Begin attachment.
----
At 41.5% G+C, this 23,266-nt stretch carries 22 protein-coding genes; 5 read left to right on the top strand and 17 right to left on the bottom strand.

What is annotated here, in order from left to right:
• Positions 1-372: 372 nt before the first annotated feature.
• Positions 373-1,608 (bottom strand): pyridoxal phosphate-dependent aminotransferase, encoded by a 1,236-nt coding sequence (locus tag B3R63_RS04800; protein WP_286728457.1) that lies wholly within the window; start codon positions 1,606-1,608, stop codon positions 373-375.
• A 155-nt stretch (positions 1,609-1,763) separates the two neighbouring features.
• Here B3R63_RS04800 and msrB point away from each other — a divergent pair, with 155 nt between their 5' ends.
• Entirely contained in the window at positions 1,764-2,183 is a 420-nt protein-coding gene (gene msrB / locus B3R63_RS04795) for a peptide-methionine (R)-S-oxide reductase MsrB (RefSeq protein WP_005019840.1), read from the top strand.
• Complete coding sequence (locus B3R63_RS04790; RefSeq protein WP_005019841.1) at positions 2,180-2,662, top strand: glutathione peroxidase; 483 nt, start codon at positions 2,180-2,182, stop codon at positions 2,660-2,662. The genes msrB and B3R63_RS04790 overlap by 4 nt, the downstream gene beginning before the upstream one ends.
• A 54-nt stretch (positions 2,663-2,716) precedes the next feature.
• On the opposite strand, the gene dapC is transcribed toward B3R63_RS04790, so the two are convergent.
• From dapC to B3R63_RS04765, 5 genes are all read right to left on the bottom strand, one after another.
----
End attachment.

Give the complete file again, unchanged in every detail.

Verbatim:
At 41.5% G+C, this 23,266-nt stretch carries 22 protein-coding genes; 5 read left to right on the top strand and 17 right to left on the bottom strand.

What is annotated here, in order from left to right:
• Positions 1-372: 372 nt before the first annotated feature.
• Positions 373-1,608 (bottom strand): pyridoxal phosphate-dependent aminotransferase, encoded by a 1,236-nt coding sequence (locus tag B3R63_RS04800; protein WP_286728457.1) that lies wholly within the window; start codon positions 1,606-1,608, stop codon positions 373-375.
• A 155-nt stretch (positions 1,609-1,763) separates the two neighbouring features.
• Here B3R63_RS04800 and msrB point away from each other — a divergent pair, with 155 nt between their 5' ends.
• Entirely contained in the window at positions 1,764-2,183 is a 420-nt protein-coding gene (gene msrB / locus B3R63_RS04795) for a peptide-methionine (R)-S-oxide reductase MsrB (RefSeq protein WP_005019840.1), read from the top strand.
• Complete coding sequence (locus B3R63_RS04790; RefSeq protein WP_005019841.1) at positions 2,180-2,662, top strand: glutathione peroxidase; 483 nt, start codon at positions 2,180-2,182, stop codon at positions 2,660-2,662. The genes msrB and B3R63_RS04790 overlap by 4 nt, the downstream gene beginning before the upstream one ends.
• A 54-nt stretch (positions 2,663-2,716) precedes the next feature.
• On the opposite strand, the gene dapC is transcribed toward B3R63_RS04790, so the two are convergent.
• From dapC to B3R63_RS04765, 5 genes are all read right to left on the bottom strand, one after another.